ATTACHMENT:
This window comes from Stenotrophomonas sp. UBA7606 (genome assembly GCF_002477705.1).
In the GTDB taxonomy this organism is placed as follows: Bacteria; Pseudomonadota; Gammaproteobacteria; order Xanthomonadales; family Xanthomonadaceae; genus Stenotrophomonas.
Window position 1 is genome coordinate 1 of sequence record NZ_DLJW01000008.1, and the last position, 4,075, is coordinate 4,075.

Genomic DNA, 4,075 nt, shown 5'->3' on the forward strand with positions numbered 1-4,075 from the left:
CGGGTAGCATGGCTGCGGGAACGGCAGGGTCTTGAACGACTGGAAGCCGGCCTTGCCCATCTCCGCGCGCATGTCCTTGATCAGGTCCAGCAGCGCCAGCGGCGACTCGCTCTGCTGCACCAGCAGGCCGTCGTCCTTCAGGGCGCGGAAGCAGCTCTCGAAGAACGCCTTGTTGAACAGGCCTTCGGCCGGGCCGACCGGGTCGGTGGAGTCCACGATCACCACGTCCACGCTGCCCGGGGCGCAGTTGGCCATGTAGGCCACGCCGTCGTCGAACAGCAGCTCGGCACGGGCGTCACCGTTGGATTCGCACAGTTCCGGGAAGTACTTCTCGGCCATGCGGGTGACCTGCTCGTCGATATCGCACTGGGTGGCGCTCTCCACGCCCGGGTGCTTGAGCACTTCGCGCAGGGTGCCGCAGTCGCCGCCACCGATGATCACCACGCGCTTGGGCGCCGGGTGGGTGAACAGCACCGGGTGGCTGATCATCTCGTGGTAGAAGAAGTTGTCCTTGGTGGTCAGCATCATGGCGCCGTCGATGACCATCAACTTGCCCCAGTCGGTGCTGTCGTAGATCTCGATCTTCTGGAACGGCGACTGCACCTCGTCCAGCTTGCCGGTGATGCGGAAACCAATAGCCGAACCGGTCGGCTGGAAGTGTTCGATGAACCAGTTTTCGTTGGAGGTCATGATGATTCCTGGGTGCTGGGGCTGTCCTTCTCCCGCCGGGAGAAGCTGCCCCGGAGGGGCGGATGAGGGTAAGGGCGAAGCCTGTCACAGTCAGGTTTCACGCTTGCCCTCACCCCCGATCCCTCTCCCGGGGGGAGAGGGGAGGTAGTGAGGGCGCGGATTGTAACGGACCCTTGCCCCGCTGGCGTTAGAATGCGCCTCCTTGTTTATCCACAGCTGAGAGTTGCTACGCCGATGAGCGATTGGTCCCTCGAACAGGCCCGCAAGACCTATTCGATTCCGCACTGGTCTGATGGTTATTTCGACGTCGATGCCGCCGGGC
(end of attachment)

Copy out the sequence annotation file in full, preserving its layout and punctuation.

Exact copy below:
This window comes from Stenotrophomonas sp. UBA7606 (genome assembly GCF_002477705.1).
In the GTDB taxonomy this organism is placed as follows: Bacteria; Pseudomonadota; Gammaproteobacteria; order Xanthomonadales; family Xanthomonadaceae; genus Stenotrophomonas.
Window position 1 is genome coordinate 1 of sequence record NZ_DLJW01000008.1, and the last position, 4,075, is coordinate 4,075.

Genomic DNA, 4,075 nt, shown 5'->3' on the forward strand with positions numbered 1-4,075 from the left:
CGGGTAGCATGGCTGCGGGAACGGCAGGGTCTTGAACGACTGGAAGCCGGCCTTGCCCATCTCCGCGCGCATGTCCTTGATCAGGTCCAGCAGCGCCAGCGGCGACTCGCTCTGCTGCACCAGCAGGCCGTCGTCCTTCAGGGCGCGGAAGCAGCTCTCGAAGAACGCCTTGTTGAACAGGCCTTCGGCCGGGCCGACCGGGTCGGTGGAGTCCACGATCACCACGTCCACGCTGCCCGGGGCGCAGTTGGCCATGTAGGCCACGCCGTCGTCGAACAGCAGCTCGGCACGGGCGTCACCGTTGGATTCGCACAGTTCCGGGAAGTACTTCTCGGCCATGCGGGTGACCTGCTCGTCGATATCGCACTGGGTGGCGCTCTCCACGCCCGGGTGCTTGAGCACTTCGCGCAGGGTGCCGCAGTCGCCGCCACCGATGATCACCACGCGCTTGGGCGCCGGGTGGGTGAACAGCACCGGGTGGCTGATCATCTCGTGGTAGAAGAAGTTGTCCTTGGTGGTCAGCATCATGGCGCCGTCGATGACCATCAACTTGCCCCAGTCGGTGCTGTCGTAGATCTCGATCTTCTGGAACGGCGACTGCACCTCGTCCAGCTTGCCGGTGATGCGGAAACCAATAGCCGAACCGGTCGGCTGGAAGTGTTCGATGAACCAGTTTTCGTTGGAGGTCATGATGATTCCTGGGTGCTGGGGCTGTCCTTCTCCCGCCGGGAGAAGCTGCCCCGGAGGGGCGGATGAGGGTAAGGGCGAAGCCTGTCACAGTCAGGTTTCACGCTTGCCCTCACCCCCGATCCCTCTCCCGGGGGGAGAGGGGAGGTAGTGAGGGCGCGGATTGTAACGGACCCTTGCCCCGCTGGCGTTAGAATGCGCCTCCTTGTTTATCCACAGCTGAGAGTTGCTACGCCGATGAGCGATTGGTCCCTCGAACAGGCCCGCAAGACCTATTCGATTCCGCACTGGTCTGATGGTTATTTCGACGTCGATGCCGCCGGGC